"George had a really curious mind, and when he got into something he wanted to know everything." -Olivia Harrison George Harrison with friends from a Hare Krishna Temple in March, 1970
Though most of its members got their start in the 1960s, the Traveling Wilburys is the kind of supergroup that could only have been formed in the late-'80s, a time when baby-boomer nostalgia was rampant, and when major labels were still interested in giving deals to musicians in their forties and fifties.
In 1988, George Harrison — experiencing a solo-career boost thanks to his Jeff Lynne-produced Cloud Nine album — recorded a B-side with Lynne, Bob Dylan, Tom Petty and Roy Orbison. When Warner Bros. heard "Handle With Care," they decided the tossed-off number, a bittersweet lament bolstered by Orbison's high voice, was decidedly A-side material, and encouraged Harrison and Co. to come up with an albums' worth of material. Traveling Wilburys Vol. 1 (Number Three, 1988) was the resulting collaboration, and one of the stranger albums to reach the Top 10 that year, with Orbison taking lead vocals on the ballad "Not Alone Any More" and Dylan grumbling through "Tweeter and The Monkey Man," a hard-luck crime narrative that many critics suspected was a gentle dig at Bruce Springsteen's songwriting style.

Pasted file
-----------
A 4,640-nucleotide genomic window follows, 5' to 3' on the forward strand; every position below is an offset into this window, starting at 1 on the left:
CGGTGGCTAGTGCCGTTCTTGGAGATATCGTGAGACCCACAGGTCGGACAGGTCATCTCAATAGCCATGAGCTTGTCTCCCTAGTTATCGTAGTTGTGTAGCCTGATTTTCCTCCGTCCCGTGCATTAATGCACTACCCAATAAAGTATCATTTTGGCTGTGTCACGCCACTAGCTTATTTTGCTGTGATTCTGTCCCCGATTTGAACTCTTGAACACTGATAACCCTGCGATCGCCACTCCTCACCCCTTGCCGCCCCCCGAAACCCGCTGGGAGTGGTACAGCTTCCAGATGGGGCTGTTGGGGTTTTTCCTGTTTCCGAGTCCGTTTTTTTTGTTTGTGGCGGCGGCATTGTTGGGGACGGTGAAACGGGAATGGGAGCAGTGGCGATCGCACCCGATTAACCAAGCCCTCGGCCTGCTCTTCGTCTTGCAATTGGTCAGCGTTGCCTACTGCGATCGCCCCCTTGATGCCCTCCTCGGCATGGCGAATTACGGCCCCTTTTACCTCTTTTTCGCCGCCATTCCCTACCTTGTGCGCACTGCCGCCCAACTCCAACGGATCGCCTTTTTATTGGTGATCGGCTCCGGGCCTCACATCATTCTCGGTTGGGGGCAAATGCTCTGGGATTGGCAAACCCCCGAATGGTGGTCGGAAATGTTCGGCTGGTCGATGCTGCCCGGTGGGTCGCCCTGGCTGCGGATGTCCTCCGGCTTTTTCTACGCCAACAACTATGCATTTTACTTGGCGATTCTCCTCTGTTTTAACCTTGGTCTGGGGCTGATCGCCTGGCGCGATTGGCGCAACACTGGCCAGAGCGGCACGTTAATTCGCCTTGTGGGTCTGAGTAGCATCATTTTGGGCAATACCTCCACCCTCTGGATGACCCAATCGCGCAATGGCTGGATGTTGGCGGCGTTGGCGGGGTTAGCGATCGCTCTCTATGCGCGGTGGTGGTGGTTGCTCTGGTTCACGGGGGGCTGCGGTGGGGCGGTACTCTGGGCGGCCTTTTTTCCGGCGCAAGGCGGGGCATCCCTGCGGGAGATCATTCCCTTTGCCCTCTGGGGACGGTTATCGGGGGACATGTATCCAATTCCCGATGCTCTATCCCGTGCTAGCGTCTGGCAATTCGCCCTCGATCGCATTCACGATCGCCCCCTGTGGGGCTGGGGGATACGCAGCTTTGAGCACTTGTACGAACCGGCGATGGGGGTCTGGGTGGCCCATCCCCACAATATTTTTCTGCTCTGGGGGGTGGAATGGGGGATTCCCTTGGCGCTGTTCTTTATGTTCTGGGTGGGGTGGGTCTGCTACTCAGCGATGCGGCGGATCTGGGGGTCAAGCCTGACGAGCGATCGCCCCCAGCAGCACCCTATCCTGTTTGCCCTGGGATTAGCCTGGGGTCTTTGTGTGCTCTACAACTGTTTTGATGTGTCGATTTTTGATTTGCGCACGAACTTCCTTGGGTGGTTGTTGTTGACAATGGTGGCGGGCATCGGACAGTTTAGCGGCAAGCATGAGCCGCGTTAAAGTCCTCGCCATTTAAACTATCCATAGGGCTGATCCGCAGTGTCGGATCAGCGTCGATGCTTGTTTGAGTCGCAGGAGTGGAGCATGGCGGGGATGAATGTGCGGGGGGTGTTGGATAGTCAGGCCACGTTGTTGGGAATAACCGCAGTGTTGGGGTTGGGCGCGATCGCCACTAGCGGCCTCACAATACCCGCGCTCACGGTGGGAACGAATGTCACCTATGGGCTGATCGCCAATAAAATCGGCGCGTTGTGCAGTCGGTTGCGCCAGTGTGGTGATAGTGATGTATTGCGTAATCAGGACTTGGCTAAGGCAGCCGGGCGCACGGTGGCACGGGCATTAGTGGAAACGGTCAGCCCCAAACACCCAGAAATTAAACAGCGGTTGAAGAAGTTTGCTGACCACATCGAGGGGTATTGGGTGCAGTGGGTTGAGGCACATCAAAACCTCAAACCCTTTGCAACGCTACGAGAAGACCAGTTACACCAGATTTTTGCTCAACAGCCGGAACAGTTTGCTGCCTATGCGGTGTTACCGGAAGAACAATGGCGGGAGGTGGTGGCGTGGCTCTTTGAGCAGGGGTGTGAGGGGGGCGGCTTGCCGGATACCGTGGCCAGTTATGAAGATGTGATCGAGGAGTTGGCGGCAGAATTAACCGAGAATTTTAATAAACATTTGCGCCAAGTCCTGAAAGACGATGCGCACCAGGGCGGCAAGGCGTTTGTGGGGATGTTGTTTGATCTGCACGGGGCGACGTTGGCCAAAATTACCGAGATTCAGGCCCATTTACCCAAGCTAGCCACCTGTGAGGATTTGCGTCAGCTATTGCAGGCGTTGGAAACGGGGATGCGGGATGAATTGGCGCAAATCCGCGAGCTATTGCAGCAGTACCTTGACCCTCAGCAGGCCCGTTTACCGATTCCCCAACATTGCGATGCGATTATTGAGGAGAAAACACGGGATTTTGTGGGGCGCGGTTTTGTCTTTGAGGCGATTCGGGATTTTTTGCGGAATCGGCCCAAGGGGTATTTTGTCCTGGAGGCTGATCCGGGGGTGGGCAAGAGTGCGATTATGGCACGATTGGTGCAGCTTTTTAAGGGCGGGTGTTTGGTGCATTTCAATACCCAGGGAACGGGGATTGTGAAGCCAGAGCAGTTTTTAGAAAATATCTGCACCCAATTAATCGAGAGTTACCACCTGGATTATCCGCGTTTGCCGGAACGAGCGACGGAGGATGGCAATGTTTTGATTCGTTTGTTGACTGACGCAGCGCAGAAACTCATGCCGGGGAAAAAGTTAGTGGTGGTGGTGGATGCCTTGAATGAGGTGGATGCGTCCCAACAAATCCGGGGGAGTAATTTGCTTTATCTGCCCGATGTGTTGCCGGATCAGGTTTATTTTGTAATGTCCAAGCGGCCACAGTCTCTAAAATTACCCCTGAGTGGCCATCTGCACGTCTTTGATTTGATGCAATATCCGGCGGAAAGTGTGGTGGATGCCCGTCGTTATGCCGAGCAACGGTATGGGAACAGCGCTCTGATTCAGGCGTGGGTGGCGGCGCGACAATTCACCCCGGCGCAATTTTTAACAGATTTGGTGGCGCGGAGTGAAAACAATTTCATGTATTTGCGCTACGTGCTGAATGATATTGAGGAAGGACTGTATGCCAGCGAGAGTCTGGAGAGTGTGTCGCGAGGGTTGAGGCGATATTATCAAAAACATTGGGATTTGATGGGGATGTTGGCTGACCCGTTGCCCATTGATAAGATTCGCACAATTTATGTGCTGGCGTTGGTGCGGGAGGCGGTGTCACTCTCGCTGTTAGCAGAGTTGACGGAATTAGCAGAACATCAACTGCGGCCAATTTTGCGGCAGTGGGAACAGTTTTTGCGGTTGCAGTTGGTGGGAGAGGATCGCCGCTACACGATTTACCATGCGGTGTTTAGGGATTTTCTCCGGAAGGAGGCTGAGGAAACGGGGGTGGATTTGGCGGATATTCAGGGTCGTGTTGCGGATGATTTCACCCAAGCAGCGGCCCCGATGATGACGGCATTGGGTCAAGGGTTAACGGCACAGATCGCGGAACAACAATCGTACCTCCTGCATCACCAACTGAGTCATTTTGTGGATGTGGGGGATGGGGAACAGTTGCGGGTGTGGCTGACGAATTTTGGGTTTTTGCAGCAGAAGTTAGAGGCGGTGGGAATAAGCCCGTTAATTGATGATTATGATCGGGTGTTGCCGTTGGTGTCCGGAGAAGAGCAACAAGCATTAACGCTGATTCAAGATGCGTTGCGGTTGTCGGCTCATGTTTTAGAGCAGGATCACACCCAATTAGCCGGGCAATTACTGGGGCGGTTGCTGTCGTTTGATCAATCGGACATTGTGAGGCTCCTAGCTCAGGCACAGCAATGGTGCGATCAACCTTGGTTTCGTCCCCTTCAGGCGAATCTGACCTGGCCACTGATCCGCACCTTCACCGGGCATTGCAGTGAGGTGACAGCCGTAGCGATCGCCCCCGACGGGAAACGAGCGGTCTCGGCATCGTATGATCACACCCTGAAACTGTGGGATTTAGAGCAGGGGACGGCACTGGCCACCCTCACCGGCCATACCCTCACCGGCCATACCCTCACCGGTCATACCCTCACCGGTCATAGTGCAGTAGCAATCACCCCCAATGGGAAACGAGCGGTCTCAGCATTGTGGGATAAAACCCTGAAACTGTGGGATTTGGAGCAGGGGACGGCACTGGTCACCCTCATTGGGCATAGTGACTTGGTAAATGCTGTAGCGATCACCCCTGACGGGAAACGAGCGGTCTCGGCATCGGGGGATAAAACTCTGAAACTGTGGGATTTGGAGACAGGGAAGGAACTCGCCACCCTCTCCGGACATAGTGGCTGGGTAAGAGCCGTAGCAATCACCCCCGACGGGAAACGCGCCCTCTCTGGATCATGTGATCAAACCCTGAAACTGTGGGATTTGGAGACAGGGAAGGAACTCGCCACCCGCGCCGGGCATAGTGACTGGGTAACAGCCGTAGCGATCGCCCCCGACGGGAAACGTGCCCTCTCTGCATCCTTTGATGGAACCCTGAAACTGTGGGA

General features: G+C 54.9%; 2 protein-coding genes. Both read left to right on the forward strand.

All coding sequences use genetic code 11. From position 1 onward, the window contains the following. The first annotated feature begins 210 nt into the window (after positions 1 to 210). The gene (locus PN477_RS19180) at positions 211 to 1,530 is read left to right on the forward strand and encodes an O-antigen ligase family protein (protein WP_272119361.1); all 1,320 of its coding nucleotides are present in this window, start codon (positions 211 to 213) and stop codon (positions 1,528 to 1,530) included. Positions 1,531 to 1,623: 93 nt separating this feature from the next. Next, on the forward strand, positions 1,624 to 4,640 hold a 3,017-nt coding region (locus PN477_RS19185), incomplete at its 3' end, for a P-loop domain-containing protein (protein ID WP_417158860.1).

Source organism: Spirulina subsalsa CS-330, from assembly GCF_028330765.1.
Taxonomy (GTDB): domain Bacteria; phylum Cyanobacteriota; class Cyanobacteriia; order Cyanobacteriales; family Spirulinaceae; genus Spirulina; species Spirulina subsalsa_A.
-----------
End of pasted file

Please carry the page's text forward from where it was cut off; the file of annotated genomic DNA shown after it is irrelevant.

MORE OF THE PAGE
Two months after the album's release, Orbison died at the age at 52, forever voiding the idea of a Wilburys tour. Petty continued working with Lynne, recording 1989's Full Moon Fever, and the surviving Wilburys reconvened for the far less satisfying Traveling Wilburys Vol. 3,/I> (Number 11, 1990), which lacked Orbison's vocal subtlety and piled on producer Lynne's trademark high-production polish. Harrison retained the rights to the albums, which went out of print in the 1990s, and could be found only through bootleggers or file-sharing sites; in 2005, four years after Harrison's death, a version of "Handle" recorded by Bright Eyes' Conor Oberst, Death Cab for Cutie's Ben Gibbard, and Rilo Kiley's Jenny Lewis appeared on Lewis' Rabbit Fur Coat album, indicating that Wilbury nostalgia was thriving among the indie-rockosphere. Rhino Records reissued both albums, plus a selection of B-sides, as The Traveling Wilburys Collection (Number Nine) in 2007.